3 Answers

I have a 2003 chevy impala. just changed the thermastat because the temperature was fluxuating. Since changing the thermastat the temperature gage constantly read in the red, however the coolant level...


You probably need to bleed the cooling system properly.

Open the cooling system bleeder screws.

Slowly fill the cooling system with a 50/50 coolant mixture until coolant runs freely out of bleeder screws.
Close the cooling system bleeder screws
Install the coolant pressure cap
Start the engine.
Run the engine at 2,000 - 2,500 RPM until the engine reaches normal operating temperature. (midway on gauge)
Allow the engine to idle for 3 minutes.
Shut the engine off.
Allow the engine to completely cool.
Top off the coolant as necessary.
Run engine again at 2000 - 2500 RPM until the engine reaches normal operating temperature.
Allow engine to idle until cooling fans come on. It should come on with the gauge about 3/4 of the way to red. - if it gets to where is touches the red, shut down immediately.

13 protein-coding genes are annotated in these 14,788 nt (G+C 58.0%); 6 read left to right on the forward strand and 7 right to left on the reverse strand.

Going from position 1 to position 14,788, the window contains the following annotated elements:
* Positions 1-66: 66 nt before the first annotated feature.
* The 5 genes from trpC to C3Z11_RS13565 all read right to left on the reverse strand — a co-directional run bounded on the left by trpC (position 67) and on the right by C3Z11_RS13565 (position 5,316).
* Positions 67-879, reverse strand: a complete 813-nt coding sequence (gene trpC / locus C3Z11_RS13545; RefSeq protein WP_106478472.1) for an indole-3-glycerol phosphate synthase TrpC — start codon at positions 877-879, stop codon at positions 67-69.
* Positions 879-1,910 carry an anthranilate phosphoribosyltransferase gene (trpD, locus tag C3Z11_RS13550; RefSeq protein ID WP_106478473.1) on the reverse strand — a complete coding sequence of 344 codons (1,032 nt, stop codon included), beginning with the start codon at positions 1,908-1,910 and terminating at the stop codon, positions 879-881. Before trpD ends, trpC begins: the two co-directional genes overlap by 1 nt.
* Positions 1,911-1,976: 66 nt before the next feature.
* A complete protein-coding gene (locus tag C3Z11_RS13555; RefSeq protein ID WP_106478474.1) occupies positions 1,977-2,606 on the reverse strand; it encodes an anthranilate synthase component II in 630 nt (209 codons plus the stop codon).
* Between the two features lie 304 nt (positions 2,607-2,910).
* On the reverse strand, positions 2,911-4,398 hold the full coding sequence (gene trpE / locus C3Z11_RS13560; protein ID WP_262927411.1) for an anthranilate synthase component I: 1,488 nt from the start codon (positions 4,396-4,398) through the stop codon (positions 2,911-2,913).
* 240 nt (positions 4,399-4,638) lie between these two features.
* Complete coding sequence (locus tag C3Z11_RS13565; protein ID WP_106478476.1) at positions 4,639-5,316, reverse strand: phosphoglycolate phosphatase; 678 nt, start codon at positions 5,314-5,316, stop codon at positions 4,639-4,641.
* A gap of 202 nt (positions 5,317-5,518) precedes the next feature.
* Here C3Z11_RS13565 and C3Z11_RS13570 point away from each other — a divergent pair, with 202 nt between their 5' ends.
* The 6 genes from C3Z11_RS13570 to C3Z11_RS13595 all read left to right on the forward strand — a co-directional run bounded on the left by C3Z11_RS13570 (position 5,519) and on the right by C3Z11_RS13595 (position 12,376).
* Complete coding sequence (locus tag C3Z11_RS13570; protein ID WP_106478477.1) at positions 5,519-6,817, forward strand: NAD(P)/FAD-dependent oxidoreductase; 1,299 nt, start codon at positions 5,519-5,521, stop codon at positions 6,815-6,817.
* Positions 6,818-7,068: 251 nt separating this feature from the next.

When the fan comes on, put your hand behind the fan and observe the temperature of the air coming from the fan. It should feel hot. If it is blowing cold air, the coolant is not circulating through the radiator like it should. This could be caused by lots of things including an improper/defective thermostat, corroded water pump impeller, or a blown head gasket.

Dec 02, 2010 | 2003 Chevrolet Impala

3 Answers

1997 Chevy Malibu cooling fans problem